algorithms used in contig construction.

    Primer Pair		Primer pair from yaclist which pulls yacs to make
			contig.  The list may contain multiple entries
			separated by spaces.

    YAC			Yac which was pulled by primer pair and with other
			yacs form contig.  The list will contain multiple
			entries separated by spaces.



HOW TO USE
----------

Once you have obtained a copy of the yaclist (see above), it is
possible to answer the common questions.  For instance, to answer
the question:

	Which yacs contain the locus D17S29?

one can....
 
	grep D17S29 yaclist  (on the unix command line)
  or
	using emacs, search for D17S29
  or 
	using vi, search for /D17S29/
      
to find the line:

	D17S29	2812	2813
	TCTTCATCCCTACGTATCACTAGGCC	CACCCCATTCTCCGTCTGTCCCCTTGC
	17p11.2.	Jim Lupski	BCM
	 A25H9 ST. LOUIS 411A10 CEPH A25H9 ST. LOUIS

so the answer to the above question is the yacs:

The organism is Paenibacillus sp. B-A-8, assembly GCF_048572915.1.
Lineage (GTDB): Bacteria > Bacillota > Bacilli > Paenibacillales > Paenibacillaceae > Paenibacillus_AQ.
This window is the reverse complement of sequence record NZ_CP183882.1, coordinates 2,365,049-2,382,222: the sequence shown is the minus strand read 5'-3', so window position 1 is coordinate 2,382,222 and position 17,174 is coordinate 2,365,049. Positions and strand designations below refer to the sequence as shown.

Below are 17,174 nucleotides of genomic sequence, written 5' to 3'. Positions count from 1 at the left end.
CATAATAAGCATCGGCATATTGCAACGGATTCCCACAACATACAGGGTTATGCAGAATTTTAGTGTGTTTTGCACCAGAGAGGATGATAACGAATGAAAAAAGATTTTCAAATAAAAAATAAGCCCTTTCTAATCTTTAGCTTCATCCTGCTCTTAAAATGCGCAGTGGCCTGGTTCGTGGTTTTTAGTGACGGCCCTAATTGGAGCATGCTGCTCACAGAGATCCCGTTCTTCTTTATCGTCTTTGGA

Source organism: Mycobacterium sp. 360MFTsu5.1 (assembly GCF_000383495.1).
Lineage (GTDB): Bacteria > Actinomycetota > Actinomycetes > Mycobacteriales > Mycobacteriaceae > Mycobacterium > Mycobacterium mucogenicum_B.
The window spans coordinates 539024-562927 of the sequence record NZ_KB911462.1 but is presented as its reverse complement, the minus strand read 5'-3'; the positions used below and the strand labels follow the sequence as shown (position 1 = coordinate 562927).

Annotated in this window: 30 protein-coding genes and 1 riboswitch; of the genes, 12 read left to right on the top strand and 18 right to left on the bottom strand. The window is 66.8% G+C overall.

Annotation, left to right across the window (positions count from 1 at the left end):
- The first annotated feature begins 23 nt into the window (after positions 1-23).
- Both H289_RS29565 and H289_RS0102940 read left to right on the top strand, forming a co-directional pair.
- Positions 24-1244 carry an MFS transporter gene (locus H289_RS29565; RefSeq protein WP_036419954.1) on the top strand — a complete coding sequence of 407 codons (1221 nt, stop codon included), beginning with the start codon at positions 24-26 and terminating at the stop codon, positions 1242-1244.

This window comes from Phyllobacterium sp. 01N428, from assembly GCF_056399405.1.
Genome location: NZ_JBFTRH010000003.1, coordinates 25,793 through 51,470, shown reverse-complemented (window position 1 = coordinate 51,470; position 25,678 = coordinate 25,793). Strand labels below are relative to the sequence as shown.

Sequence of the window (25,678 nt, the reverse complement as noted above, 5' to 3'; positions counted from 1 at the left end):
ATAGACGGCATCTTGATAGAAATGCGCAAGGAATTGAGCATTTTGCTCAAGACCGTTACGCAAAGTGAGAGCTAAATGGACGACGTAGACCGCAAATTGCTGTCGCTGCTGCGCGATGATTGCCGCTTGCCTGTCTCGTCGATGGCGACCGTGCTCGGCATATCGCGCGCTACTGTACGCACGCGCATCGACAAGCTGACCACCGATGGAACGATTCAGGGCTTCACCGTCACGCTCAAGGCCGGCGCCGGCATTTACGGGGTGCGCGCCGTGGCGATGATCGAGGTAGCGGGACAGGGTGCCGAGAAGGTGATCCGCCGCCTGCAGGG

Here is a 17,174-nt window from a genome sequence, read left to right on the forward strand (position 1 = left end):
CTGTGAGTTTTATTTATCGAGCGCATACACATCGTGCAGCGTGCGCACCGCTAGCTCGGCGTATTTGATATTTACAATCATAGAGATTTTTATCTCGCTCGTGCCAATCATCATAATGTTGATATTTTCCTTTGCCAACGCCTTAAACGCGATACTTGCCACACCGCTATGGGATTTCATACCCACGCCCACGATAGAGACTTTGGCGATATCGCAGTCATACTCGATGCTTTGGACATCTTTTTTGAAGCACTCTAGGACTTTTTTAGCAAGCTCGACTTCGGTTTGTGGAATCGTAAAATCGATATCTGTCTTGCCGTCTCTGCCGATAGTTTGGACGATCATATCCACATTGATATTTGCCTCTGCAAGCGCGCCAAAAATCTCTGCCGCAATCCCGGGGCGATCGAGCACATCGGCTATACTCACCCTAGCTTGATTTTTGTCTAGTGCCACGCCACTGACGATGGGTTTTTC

A25H9 in the ST. LOUIS library
  and	411A10 in the CEPH library


Another question could be:
    
	What sequences have pulled YAC A101D4?

using the same search techniques as above, for instance:

	grep A101D4 yaclist

returns the two lines:

	D3S601	ML7	ML8
	GTTGGCTATGGGTAGAATTGG	CAGGGTAGCCTTGATCTAAGT
	3p25	Michael Lerman	BCM
	 A101D4 ST. LOUIS A80G10 ST. LOUIS B62H5 ST. LOUIS
  and
	D3S601	P5-1	P5-2
	ATCTATTGACAGGGTGCTCT	ACATCCAGTGGCTGACGTGT
	3p25	Michael Lerman	BCM
	 A101D4 ST. LOUIS A289A6 ST. LOUIS A80G10 ST. LOUIS B62H5 ST. LOUIS

so the answer to this question is the two primer sequences:

	GTTGGCTATGGGTAGAATTGG   CAGGGTAGCCTTGATCTAAGT
  and 
        ATCTATTGACAGGGTGCTCT    ACATCCAGTGGCTGACGTGT